Tuesday, May 18, 2010
Southern California Technology Jobs Surge
Anyone looking for signs that the economy is turning around, might want to look at what appears to be happening in Southern California's technology jobs market. According to numerous local CEOs, startup executives, and recruiters, the number of open positions for technical--and other-- talent at local companies has surged in recent months, and there's a wild scramble to find the right employees.
"It's been tough to shake people loose from companies," Stuart Macfarlane, CEO of El Segundo-based iChange, explains, saying that the firm is actively looking to hire two to three web developers. Macfarlane said the experience at the startup, which is developing online communities focused on life changes, contrasts with his experience a few years ago recruiting in the Bay Area for InsiderPages, where he was CEO. At that time, he said he was able to post an ad on Craiglist and "had more resumes than we knew what to do with." This time, Macfarlane says the firm has only gotten a few qualified applicants for the firm's positions, although he has not been aggressively recruiting.
"We're getting more aggressive in recruitment," explains says Kirsten Mangers, CEO of Irvine-based Webvisible. The firm recently opened up a new office in Playa Del Rey, looking to tap into the market of Los Angeles area technical talent, and is also hiring in Irvine, on the heels of a venture funding round. Mangers explains, "Finding employees is getting tougher," saying that the talent that it out there is being offered more jobs, and that there are more jobs to choose from. Mangers said that it appears that for companies that have survived the storm of 2009 and the economy, things are looking up. Mangers said Webvisible today has slightly under 300 employees, and hopes to have slightly under 500 employees by the end of the year.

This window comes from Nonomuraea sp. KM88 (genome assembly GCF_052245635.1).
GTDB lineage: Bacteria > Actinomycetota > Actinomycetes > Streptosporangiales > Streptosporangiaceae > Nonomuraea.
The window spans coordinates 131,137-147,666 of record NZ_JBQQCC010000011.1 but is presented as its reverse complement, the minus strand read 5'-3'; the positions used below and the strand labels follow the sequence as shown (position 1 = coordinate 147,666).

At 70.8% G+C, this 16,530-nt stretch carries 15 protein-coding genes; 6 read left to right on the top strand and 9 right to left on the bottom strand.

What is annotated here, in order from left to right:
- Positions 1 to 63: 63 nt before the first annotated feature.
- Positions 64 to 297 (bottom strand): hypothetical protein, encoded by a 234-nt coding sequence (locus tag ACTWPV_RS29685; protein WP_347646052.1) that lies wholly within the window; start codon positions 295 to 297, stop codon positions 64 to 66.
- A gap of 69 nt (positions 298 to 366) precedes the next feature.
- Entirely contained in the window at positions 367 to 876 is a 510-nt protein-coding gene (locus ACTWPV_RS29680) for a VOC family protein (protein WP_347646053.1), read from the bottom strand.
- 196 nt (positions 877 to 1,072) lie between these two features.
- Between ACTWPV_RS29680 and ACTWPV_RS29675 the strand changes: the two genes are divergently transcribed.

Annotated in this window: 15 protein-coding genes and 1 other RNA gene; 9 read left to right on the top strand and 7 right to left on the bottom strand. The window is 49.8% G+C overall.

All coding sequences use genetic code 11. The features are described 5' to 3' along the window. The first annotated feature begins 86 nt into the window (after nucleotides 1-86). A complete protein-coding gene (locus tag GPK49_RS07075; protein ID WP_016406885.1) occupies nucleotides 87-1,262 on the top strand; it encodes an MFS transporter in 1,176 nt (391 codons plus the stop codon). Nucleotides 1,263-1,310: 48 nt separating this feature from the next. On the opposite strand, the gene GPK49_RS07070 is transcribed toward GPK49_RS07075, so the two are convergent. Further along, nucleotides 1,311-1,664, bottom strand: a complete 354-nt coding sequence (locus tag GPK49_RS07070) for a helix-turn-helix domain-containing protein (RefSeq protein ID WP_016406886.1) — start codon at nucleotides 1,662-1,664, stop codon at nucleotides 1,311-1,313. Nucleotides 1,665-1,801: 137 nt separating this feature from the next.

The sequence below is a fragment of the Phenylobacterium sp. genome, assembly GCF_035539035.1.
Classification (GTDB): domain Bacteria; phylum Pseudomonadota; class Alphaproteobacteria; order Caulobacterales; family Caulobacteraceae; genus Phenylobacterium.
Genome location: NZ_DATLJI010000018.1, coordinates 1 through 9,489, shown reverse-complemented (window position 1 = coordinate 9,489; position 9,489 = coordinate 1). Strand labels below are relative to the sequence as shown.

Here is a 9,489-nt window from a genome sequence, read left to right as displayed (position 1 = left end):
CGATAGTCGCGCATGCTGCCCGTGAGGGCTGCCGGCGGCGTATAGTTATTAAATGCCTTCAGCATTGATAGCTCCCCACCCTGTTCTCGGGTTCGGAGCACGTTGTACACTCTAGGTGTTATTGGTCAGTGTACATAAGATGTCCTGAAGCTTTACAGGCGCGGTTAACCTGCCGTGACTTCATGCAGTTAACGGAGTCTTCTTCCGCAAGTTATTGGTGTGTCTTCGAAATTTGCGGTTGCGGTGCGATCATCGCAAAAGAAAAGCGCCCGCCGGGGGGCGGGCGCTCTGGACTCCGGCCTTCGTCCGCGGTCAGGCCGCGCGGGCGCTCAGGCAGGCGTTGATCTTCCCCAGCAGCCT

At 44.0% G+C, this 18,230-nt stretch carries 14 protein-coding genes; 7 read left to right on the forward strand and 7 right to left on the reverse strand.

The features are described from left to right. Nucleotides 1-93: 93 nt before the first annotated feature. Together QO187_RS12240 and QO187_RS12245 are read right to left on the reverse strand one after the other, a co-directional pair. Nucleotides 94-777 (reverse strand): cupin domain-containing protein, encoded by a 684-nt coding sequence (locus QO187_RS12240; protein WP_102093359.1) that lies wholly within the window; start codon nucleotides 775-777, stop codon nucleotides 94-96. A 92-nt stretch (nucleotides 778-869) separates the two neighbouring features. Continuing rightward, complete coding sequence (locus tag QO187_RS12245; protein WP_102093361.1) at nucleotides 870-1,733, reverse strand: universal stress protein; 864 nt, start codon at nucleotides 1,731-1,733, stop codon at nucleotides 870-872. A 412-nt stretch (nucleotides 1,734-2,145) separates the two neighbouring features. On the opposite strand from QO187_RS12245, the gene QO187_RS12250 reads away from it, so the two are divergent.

"The LA market is going insane," says Janine Davis, a recruiter at Technical Connections in Los Angeles, saying she is seeing the most demand in all software engineering areas, ERP/CRM, quality assurance, and even for DBAs, administrators, and network engineers. Cathy Ashbaugh who runs Pacific Shore Resources, a recruiting firm in Yorba Linda, agrees, saying that her firm has found that most technology companies she speaks to are hiring, or planning to hire. However, she confirms that potential employees are harder to find.
Why the disconnect? "Employed candidates are still laying low," explains Ashbaugh, saying that employees are still nervous about making a job change, and because there is still a lot of negative press about the unemployment rate. Davis says that for the most part, good hands on technologists are working, explaining that they are "still reticent to make a move in this market -- and there is still a perception and lots of talk of a down market."
Melissa Hooven, a technical recruiter in-house at MindJolt, a casual gaming firm which is active building out its team in Los Angeles and San Francisco, says "Candidates are being more thorough in their diligence on the companies they are considering," continuing, "What used to be merely an economic decision is now much more balanced with understanding the company's business model and management team's track-record, before making the decision to move."
In any case, it's good sign for the local economy--and for a few good technical folks willing to make a move to a new company--that the sluggish economy over the last year is finally turning around.